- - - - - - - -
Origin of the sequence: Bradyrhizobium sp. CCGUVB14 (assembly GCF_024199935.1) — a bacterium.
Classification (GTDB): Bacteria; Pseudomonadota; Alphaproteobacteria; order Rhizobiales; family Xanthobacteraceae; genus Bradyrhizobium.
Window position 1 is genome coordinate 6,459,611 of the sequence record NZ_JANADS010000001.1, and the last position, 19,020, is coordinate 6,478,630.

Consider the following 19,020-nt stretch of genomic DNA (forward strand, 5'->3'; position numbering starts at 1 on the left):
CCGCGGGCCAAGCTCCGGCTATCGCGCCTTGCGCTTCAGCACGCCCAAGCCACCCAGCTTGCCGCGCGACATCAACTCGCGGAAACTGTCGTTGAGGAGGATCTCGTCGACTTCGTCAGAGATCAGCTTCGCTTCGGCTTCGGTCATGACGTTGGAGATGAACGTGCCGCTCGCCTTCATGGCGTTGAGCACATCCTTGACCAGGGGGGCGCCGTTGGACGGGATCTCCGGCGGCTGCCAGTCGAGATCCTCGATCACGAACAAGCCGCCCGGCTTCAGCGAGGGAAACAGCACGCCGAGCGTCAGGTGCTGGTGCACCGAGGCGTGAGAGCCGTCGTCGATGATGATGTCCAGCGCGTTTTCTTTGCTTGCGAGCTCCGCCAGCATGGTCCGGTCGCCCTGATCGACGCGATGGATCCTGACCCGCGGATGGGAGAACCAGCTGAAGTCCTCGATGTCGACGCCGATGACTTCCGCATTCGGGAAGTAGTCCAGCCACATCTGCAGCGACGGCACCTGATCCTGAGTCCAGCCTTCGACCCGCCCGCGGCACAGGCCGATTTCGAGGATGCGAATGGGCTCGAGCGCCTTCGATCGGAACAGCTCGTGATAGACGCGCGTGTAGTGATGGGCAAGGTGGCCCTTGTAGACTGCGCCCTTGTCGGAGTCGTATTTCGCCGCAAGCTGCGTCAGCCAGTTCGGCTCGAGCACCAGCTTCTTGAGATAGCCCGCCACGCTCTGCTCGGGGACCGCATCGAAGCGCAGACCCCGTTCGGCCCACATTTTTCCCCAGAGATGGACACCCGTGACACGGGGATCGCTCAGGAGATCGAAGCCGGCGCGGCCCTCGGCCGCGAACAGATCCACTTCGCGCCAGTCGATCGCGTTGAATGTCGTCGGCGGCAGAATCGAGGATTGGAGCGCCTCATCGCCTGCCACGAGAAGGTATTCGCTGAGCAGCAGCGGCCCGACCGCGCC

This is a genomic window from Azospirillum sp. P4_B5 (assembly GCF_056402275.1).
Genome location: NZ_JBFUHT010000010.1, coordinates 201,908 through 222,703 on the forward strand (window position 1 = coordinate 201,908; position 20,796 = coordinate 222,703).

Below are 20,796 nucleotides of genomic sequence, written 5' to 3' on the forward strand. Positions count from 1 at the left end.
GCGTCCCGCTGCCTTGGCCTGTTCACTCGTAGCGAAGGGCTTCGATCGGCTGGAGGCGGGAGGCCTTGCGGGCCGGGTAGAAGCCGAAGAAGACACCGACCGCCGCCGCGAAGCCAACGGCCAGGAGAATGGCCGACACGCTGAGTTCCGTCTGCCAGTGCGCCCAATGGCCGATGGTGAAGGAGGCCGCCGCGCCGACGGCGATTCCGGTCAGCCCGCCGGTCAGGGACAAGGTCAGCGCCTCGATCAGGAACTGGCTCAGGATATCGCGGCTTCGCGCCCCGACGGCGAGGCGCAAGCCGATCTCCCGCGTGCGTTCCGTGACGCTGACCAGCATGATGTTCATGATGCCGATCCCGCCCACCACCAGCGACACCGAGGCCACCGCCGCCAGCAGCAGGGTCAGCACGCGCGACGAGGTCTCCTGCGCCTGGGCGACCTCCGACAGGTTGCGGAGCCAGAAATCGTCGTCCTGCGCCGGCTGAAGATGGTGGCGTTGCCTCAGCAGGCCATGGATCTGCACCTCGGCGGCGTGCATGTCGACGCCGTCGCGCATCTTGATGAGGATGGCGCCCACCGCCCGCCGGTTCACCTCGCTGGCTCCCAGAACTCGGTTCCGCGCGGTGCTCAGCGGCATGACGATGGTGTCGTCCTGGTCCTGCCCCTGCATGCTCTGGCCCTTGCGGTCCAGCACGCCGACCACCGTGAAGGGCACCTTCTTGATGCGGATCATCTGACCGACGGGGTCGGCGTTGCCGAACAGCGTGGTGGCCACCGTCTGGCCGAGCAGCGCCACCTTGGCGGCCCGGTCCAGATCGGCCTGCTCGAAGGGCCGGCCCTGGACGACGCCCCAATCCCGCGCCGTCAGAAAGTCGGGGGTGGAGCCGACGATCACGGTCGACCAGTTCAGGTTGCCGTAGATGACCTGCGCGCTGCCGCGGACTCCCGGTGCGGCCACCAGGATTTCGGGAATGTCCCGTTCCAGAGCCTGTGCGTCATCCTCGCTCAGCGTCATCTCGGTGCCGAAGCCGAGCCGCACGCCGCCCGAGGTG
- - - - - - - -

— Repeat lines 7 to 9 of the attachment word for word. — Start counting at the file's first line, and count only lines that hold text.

Genome location: NZ_JBFUHT010000010.1, coordinates 201,908 through 222,703 on the forward strand (window position 1 = coordinate 201,908; position 20,796 = coordinate 222,703).

Below are 20,796 nucleotides of genomic sequence, written 5' to 3' on the forward strand. Positions count from 1 at the left end.
GCGTCCCGCTGCCTTGGCCTGTTCACTCGTAGCGAAGGGCTTCGATCGGCTGGAGGCGGGAGGCCTTGCGGGCCGGGTAGAAGCCGAAGAAGACACCGACCGCCGCCGCGAAGCCAACGGCCAGGAGAATGGCCGACACGCTGAGTTCCGTCTGCCAGTGCGCCCAATGGCCGATGGTGAAGGAGGCCGCCGCGCCGACGGCGATTCCGGTCAGCCCGCCGGTCAGGGACAAGGTCAGCGCCTCGATCAGGAACTGGCTCAGGATATCGCGGCTTCGCGCCCCGACGGCGAGGCGCAAGCCGATCTCCCGCGTGCGTTCCGTGACGCTGACCAGCATGATGTTCATGATGCCGATCCCGCCCACCACCAGCGACACCGAGGCCACCGCCGCCAGCAGCAGGGTCAGCACGCGCGACGAGGTCTCCTGCGCCTGGGCGACCTCCGACAGGTTGCGGAGCCAGAAATCGTCGTCCTGCGCCGGCTGAAGATGGTGGCGTTGCCTCAGCAGGCCATGGATCTGCACCTCGGCGGCGTGCATGTCGACGCCGTCGCGCATCTTGATGAGGATGGCGCCCACCGCCCGCCGGTTCACCTCGCTGGCTCCCAGAACTCGGTTCCGCGCGGTGCTCAGCGGCATGACGATGGTGTCGTCCTGGTCCTGCCCCTGCATGCTCTGGCCCTTGCGGTCCAGCACGCCGACCACCGTGAAGGGCACCTTCTTGATGCGGATCATCTGACCGACGGGGTCGGCGTTGCCGAACAGCGTGGTGGCCACCGTCTGGCCGAGCAGCGCCACCTTGGCGGCCCGGTCCAGATCGGCCTGCTCGAAGGGCCGGCCCTGGACGACGCCCCAATCCCGCGCCGTCAGAAAGTCGGGGGTGGAGCCGACGATCACGGTCGACCAGTTCAGGTTGCCGTAGATGACCTGCGCGCTGCCGCGGACTCCCGGTGCGGCCACCAGGATTTCGGGAATGTCCCGTTCCAGAGCCTGTGCGTCATCCTCGCTCAGCGTCATCTCGGTGCCGAAGCCGAGCCGCACGCCGCCCGAGGTG